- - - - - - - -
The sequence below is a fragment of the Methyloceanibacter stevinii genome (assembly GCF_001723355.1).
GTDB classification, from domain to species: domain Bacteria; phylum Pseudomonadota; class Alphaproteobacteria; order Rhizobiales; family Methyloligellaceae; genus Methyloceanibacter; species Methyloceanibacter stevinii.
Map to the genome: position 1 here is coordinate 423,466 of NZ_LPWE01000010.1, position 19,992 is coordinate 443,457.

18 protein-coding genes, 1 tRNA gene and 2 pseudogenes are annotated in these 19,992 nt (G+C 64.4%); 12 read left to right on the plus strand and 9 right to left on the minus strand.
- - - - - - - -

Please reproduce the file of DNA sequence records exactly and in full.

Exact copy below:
The sequence below is a fragment of the Methyloceanibacter stevinii genome (assembly GCF_001723355.1).
GTDB classification, from domain to species: domain Bacteria; phylum Pseudomonadota; class Alphaproteobacteria; order Rhizobiales; family Methyloligellaceae; genus Methyloceanibacter; species Methyloceanibacter stevinii.
Map to the genome: position 1 here is coordinate 423,466 of NZ_LPWE01000010.1, position 19,992 is coordinate 443,457.

18 protein-coding genes, 1 tRNA gene and 2 pseudogenes are annotated in these 19,992 nt (G+C 64.4%); 12 read left to right on the plus strand and 9 right to left on the minus strand.